Donald Trump has always praised the Wisconsin company Harley Davidson as an American icon and successful American manufacturer who created jobs in the US. Trump even hosted Harley-Davidson executives at the White House back in February 2017, where he called the firm a “true American icon” and thanked it “for building things in America.”
But now due to Trump’s trade war, Harley Davidson is having to shift the production of their bikes overseas to avoid retaliatory tariffs imposed by the European Union. Last week, the European Union hit back against Mr. Trump’s steel and aluminum tariffs with penalties on $3.2 billion worth of American products, including bourbon, orange juice, playing cards and Harley-Davidsons.
Harley Davidson said that the European tariffs on their motorcycles increased from 6% to 31%, and estimated that it would add about $2,200 on average to every motorcycle exported. Rather than pass that cost along, the company said it would shift production to its overseas facilities to avoid the European Union tariffs.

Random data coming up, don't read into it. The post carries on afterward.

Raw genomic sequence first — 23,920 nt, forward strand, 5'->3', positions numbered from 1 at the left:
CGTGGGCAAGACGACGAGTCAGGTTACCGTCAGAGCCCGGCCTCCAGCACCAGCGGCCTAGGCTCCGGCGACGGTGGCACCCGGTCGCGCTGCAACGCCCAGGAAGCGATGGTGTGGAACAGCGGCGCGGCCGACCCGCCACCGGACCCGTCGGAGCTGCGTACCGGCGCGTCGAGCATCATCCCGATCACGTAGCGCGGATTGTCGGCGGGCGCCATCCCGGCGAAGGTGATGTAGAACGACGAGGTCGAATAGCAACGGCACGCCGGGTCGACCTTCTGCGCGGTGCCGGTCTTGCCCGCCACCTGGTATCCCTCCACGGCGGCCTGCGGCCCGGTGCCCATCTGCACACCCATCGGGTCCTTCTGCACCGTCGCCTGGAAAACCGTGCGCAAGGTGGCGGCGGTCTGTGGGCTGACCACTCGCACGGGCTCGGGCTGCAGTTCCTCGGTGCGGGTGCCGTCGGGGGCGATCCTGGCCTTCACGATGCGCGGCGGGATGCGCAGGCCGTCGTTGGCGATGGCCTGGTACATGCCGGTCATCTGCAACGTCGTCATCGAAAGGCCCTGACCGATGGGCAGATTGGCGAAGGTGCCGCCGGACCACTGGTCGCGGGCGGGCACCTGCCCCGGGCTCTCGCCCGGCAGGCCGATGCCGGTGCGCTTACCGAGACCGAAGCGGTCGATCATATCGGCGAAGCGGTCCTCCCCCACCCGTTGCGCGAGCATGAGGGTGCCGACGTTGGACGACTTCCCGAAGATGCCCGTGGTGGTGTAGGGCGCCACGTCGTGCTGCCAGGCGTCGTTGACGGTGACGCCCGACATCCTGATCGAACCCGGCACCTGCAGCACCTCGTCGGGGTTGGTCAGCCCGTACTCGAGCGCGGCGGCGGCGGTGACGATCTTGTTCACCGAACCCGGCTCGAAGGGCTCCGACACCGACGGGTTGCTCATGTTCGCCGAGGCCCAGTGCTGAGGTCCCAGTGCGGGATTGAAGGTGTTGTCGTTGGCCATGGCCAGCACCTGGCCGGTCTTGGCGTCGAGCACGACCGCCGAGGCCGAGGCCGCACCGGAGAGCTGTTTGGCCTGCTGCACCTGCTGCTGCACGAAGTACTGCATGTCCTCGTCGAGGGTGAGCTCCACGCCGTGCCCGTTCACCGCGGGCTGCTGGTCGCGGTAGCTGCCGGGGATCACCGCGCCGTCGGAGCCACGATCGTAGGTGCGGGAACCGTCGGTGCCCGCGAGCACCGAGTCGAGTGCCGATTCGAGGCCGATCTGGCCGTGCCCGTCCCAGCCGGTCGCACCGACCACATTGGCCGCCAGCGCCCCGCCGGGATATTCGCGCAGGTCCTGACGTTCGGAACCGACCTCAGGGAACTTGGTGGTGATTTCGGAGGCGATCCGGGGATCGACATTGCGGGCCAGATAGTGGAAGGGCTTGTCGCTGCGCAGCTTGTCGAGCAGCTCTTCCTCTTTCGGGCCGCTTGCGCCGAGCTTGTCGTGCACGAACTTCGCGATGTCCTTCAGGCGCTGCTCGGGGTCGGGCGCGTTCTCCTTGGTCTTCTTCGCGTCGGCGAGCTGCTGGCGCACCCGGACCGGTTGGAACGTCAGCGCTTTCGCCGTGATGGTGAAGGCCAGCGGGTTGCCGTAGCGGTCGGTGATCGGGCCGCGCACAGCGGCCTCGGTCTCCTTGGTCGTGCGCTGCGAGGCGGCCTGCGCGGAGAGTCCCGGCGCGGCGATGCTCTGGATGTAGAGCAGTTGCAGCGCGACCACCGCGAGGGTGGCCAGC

“Harley-Davidson believes the tremendous cost increase, if passed on to its dealers and retail customers, would have an immediate and lasting detrimental impact to its business in the region, reducing customer access to Harley-Davidson products and negatively impacting the sustainability of its dealers’ businesses,” the company said in the filing.
This is a prime example of how Donald Trump’s trade war is “beginning to ripple through the United States economy as domestic companies begin struggling with a cascade of tariffs both here and abroad. While Mr. Trump says his trade policy is aimed at reviving domestic manufacturing, Harley-Davidson’s decision shows how the administration’s moves could have the unintended effect of reducing employment and economic growth in the United States,” according to The New York Times.
Harley-Davidson said that shifting targeted production from the U.S. to international facilities could take at least nine to 18 months to be completed.